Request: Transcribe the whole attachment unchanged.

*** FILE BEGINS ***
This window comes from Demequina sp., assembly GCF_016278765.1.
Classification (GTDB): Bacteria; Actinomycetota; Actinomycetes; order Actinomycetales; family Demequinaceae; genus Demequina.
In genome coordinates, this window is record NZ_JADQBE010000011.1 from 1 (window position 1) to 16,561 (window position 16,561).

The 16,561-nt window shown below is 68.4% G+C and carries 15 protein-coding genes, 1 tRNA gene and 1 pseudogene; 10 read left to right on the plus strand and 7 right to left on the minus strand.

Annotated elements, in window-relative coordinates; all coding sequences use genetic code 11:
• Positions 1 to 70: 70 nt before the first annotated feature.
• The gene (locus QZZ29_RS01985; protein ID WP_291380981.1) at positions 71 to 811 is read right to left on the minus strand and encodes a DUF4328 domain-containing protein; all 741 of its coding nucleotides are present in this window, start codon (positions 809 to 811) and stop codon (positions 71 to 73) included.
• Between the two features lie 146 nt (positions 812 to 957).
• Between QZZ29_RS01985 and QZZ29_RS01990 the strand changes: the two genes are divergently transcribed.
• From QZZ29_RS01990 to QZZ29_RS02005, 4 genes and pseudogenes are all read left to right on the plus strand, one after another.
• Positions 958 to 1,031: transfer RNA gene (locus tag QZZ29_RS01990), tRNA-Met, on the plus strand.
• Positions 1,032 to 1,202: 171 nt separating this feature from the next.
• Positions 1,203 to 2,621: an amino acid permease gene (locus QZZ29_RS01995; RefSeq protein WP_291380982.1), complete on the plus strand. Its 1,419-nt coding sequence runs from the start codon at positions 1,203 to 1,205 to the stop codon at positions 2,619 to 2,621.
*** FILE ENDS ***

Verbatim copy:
This window comes from Demequina sp., assembly GCF_016278765.1.
Classification (GTDB): Bacteria; Actinomycetota; Actinomycetes; order Actinomycetales; family Demequinaceae; genus Demequina.
In genome coordinates, this window is record NZ_JADQBE010000011.1 from 1 (window position 1) to 16,561 (window position 16,561).

The 16,561-nt window shown below is 68.4% G+C and carries 15 protein-coding genes, 1 tRNA gene and 1 pseudogene; 10 read left to right on the plus strand and 7 right to left on the minus strand.

Annotated elements, in window-relative coordinates; all coding sequences use genetic code 11:
• Positions 1 to 70: 70 nt before the first annotated feature.
• The gene (locus QZZ29_RS01985; protein ID WP_291380981.1) at positions 71 to 811 is read right to left on the minus strand and encodes a DUF4328 domain-containing protein; all 741 of its coding nucleotides are present in this window, start codon (positions 809 to 811) and stop codon (positions 71 to 73) included.
• Between the two features lie 146 nt (positions 812 to 957).
• Between QZZ29_RS01985 and QZZ29_RS01990 the strand changes: the two genes are divergently transcribed.
• From QZZ29_RS01990 to QZZ29_RS02005, 4 genes and pseudogenes are all read left to right on the plus strand, one after another.
• Positions 958 to 1,031: transfer RNA gene (locus tag QZZ29_RS01990), tRNA-Met, on the plus strand.
• Positions 1,032 to 1,202: 171 nt separating this feature from the next.
• Positions 1,203 to 2,621: an amino acid permease gene (locus QZZ29_RS01995; RefSeq protein WP_291380982.1), complete on the plus strand. Its 1,419-nt coding sequence runs from the start codon at positions 1,203 to 1,205 to the stop codon at positions 2,619 to 2,621.